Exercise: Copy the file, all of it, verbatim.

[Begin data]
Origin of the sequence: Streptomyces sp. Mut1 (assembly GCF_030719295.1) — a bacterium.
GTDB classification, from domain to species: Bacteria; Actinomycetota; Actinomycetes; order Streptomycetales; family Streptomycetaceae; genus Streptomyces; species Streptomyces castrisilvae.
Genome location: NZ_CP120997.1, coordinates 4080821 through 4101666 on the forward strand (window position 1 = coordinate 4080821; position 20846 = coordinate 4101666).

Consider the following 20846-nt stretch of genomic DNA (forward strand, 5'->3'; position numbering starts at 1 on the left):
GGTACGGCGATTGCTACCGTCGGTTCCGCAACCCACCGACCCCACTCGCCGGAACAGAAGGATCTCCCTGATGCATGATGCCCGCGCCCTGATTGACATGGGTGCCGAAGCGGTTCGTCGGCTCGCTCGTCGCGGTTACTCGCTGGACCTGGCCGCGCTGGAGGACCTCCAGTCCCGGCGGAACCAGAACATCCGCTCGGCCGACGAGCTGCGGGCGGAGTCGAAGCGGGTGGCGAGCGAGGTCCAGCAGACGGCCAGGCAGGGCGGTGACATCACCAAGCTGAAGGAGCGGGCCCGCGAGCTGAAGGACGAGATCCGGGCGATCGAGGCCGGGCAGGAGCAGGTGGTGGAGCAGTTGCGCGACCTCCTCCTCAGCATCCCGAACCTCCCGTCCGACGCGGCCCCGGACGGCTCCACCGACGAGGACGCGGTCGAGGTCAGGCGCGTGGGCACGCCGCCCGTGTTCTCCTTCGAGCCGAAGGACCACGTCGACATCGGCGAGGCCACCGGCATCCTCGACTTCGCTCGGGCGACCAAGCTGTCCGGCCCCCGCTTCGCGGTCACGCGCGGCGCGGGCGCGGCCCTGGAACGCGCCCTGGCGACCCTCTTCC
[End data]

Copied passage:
Origin of the sequence: Streptomyces sp. Mut1 (assembly GCF_030719295.1) — a bacterium.
GTDB classification, from domain to species: Bacteria; Actinomycetota; Actinomycetes; order Streptomycetales; family Streptomycetaceae; genus Streptomyces; species Streptomyces castrisilvae.
Genome location: NZ_CP120997.1, coordinates 4080821 through 4101666 on the forward strand (window position 1 = coordinate 4080821; position 20846 = coordinate 4101666).

Consider the following 20846-nt stretch of genomic DNA (forward strand, 5'->3'; position numbering starts at 1 on the left):
GGTACGGCGATTGCTACCGTCGGTTCCGCAACCCACCGACCCCACTCGCCGGAACAGAAGGATCTCCCTGATGCATGATGCCCGCGCCCTGATTGACATGGGTGCCGAAGCGGTTCGTCGGCTCGCTCGTCGCGGTTACTCGCTGGACCTGGCCGCGCTGGAGGACCTCCAGTCCCGGCGGAACCAGAACATCCGCTCGGCCGACGAGCTGCGGGCGGAGTCGAAGCGGGTGGCGAGCGAGGTCCAGCAGACGGCCAGGCAGGGCGGTGACATCACCAAGCTGAAGGAGCGGGCCCGCGAGCTGAAGGACGAGATCCGGGCGATCGAGGCCGGGCAGGAGCAGGTGGTGGAGCAGTTGCGCGACCTCCTCCTCAGCATCCCGAACCTCCCGTCCGACGCGGCCCCGGACGGCTCCACCGACGAGGACGCGGTCGAGGTCAGGCGCGTGGGCACGCCGCCCGTGTTCTCCTTCGAGCCGAAGGACCACGTCGACATCGGCGAGGCCACCGGCATCCTCGACTTCGCTCGGGCGACCAAGCTGTCCGGCCCCCGCTTCGCGGTCACGCGCGGCGCGGGCGCGGCCCTGGAACGCGCCCTGGCGACCCTCTTCC